Monday, September 09, 2013

Net Neutrality On Trial!

This is pretty important.  Net Neutrality goes on trial this week. Net neutrality is an idea, and a good idea that we've all come to rely upon for our access to data be it medical information, news, entertainment, music, history, or deluded blog posts about the dangers of fluoride. now that so much of our news content comes via the Internet this poses an especially great hazard. But in many parts of the world... things have begun to look grim. More here.

From the beginning of the Internet we have operated with the assumption that all content providers would be treated equally.  This blog and Google News are delivered to your networked device of choice with more or less the same expedience. Verizon would like to change that. They would like to decide for you which content providers should be delivered quickly, and which should get the slow walk. It's also worth saying that they aim to get paid to prioritize, which tells us everything we need to know about who will be the first in line.

they make a number of arguments, including an absurd one that the FCC has no right to regulate them.But at the heart of their argument is not capitalist fervor. Instead they make the most ironic yet dystopian argument I have ever heard. They are arguing against the free speech implicit in net neutrality in favor of their own "speech" expressed as censorship.  Bloomberg Business Week summed it up nicely:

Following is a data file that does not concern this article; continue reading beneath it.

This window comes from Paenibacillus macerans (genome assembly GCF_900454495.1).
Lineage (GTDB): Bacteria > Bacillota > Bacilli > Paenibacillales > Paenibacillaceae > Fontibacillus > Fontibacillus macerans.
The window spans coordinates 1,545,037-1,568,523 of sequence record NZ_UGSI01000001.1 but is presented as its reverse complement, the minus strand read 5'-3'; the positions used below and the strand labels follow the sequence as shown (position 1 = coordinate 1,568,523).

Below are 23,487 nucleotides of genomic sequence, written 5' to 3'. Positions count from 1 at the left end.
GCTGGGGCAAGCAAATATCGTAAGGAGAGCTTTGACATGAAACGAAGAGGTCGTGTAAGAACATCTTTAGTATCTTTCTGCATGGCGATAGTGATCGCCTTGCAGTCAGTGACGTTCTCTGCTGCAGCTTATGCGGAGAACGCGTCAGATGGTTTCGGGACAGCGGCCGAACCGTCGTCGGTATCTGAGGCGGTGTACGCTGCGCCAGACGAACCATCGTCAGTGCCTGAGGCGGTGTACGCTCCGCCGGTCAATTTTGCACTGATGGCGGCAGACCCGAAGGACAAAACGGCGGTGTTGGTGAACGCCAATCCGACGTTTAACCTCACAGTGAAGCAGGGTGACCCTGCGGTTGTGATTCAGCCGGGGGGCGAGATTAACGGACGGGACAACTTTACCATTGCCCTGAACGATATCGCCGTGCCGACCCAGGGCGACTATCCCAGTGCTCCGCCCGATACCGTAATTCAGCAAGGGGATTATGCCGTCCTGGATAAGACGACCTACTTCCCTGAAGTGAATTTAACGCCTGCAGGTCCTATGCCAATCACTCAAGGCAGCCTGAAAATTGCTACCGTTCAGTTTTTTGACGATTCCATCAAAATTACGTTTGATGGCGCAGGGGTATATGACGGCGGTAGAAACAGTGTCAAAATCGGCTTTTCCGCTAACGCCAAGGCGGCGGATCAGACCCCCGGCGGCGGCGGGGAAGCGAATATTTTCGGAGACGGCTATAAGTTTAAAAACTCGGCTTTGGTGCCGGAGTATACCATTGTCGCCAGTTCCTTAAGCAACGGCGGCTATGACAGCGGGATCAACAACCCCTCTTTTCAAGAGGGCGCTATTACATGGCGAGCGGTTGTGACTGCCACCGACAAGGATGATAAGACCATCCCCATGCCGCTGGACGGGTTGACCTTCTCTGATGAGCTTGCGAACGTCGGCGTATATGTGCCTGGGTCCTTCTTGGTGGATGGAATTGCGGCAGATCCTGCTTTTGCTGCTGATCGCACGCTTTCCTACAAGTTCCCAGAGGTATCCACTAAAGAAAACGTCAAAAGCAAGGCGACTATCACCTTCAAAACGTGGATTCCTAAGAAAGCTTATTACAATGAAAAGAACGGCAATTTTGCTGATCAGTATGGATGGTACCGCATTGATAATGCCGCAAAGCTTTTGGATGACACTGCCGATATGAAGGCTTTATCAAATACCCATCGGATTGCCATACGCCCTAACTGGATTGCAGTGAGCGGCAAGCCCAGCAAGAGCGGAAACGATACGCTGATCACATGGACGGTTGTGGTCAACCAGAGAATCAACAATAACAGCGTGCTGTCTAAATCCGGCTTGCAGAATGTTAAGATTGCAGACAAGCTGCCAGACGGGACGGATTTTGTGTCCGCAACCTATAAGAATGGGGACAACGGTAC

"Among Verizon’s arguments against the Open Internet Order is the contention that it violates the company’s rights under the First Amendment and Fifth Amendment. Appealing to the First Amendment is particularly novel. Verizon is arguing, in a nutshell, that part of its role as an Internet provider is to pick and choose the services it wants to provide. These are editorial decisions, the company says, and should be protected as free speech"
The argument is cynical, and dubious at best. Arguing that their decision to control the content they convey could be made with the same rigor to control the content of your phone calls. It sounds like an absurd extension of the argument, but the phone lines are just another network of wires, and routers and connections. Be the content be delivered at 128k, a T1, DSL, or wirelessly at 4G it's just a connection. They provide nothing but the bandwidth. The Internet is not a single media, but an enormous world-wide content producing machine community. It is not a Verizon inter-office newsletter.

 If they are permitted to limit access, they are not editors, they are censors.

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